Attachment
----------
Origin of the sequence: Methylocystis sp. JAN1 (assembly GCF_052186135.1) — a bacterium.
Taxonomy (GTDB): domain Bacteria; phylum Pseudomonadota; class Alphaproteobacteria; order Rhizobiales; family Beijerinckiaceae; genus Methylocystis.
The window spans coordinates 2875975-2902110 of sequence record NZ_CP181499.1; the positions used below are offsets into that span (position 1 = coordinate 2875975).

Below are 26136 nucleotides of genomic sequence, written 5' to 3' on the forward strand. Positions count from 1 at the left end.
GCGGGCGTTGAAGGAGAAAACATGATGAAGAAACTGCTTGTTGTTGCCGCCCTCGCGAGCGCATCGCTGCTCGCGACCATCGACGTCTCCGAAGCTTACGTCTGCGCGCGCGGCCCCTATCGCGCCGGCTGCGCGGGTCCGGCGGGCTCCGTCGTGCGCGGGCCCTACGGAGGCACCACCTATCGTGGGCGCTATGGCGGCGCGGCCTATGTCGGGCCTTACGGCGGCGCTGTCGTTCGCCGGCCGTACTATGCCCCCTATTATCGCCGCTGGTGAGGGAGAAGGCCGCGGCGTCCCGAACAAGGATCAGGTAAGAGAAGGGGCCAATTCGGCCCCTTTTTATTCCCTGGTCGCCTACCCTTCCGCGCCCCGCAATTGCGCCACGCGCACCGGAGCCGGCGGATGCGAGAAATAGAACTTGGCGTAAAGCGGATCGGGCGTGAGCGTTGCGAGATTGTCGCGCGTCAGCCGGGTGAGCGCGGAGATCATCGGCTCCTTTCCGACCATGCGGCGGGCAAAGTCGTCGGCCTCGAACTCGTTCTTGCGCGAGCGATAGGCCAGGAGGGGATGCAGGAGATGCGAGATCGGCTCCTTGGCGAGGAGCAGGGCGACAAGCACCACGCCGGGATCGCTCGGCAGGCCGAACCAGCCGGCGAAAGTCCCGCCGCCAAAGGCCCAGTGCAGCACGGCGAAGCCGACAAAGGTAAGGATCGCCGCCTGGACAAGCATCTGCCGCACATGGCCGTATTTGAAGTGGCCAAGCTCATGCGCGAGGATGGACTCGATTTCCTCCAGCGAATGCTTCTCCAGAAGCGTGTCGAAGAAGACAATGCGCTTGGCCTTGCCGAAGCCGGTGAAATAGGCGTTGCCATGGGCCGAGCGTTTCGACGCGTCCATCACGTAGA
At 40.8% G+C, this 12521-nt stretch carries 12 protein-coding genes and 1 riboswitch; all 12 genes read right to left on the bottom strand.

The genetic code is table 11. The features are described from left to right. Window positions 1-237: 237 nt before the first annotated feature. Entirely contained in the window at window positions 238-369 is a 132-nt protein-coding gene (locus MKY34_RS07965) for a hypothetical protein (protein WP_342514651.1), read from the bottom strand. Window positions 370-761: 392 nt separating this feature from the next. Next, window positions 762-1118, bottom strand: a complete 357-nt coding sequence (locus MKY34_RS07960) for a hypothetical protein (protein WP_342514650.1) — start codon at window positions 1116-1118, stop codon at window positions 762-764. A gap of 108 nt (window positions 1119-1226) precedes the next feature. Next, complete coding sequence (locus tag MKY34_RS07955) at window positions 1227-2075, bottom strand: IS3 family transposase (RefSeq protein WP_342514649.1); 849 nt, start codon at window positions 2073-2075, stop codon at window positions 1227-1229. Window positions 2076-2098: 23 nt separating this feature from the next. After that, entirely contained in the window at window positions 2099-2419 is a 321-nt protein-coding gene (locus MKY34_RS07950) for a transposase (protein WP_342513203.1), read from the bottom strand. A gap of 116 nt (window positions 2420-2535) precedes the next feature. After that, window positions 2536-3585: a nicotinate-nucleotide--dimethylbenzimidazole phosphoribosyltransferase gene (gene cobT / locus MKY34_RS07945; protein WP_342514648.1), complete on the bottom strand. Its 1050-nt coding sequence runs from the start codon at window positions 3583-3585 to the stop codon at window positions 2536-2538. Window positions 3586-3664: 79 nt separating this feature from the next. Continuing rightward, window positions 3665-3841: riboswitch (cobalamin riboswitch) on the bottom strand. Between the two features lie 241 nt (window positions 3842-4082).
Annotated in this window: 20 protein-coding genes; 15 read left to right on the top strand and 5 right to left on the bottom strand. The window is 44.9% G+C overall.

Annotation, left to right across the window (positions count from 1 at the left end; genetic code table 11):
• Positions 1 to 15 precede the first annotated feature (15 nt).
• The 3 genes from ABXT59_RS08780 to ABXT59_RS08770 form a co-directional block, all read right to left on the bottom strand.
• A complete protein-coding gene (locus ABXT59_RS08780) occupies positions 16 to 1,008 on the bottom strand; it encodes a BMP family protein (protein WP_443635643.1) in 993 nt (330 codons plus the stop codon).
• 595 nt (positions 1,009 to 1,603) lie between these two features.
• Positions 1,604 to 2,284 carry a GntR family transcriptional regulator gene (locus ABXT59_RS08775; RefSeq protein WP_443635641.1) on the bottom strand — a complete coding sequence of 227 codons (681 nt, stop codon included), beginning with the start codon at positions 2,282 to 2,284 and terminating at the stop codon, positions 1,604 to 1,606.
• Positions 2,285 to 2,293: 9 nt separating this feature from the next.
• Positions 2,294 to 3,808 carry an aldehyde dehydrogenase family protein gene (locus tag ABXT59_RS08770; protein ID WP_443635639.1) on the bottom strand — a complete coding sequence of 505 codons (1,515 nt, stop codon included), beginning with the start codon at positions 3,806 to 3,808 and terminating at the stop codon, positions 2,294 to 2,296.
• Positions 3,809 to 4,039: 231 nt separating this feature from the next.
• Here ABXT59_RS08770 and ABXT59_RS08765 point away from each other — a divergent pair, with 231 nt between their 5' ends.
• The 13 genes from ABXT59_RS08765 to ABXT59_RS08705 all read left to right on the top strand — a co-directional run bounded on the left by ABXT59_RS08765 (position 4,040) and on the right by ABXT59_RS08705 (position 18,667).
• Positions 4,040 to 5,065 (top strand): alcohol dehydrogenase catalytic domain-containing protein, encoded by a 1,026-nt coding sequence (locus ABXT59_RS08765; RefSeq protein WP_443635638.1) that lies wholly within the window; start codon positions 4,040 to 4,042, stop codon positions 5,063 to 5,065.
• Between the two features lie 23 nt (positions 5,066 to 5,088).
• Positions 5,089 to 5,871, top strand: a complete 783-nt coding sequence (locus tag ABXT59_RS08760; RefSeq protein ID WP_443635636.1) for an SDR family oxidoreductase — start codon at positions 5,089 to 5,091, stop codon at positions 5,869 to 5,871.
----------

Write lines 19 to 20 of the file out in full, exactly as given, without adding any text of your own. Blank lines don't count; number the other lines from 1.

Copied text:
• The 13 genes from ABXT59_RS08765 to ABXT59_RS08705 all read left to right on the top strand — a co-directional run bounded on the left by ABXT59_RS08765 (position 4,040) and on the right by ABXT59_RS08705 (position 18,667).
• Positions 4,040 to 5,065 (top strand): alcohol dehydrogenase catalytic domain-containing protein, encoded by a 1,026-nt coding sequence (locus ABXT59_RS08765; RefSeq protein WP_443635638.1) that lies wholly within the window; start codon positions 4,040 to 4,042, stop codon positions 5,063 to 5,065.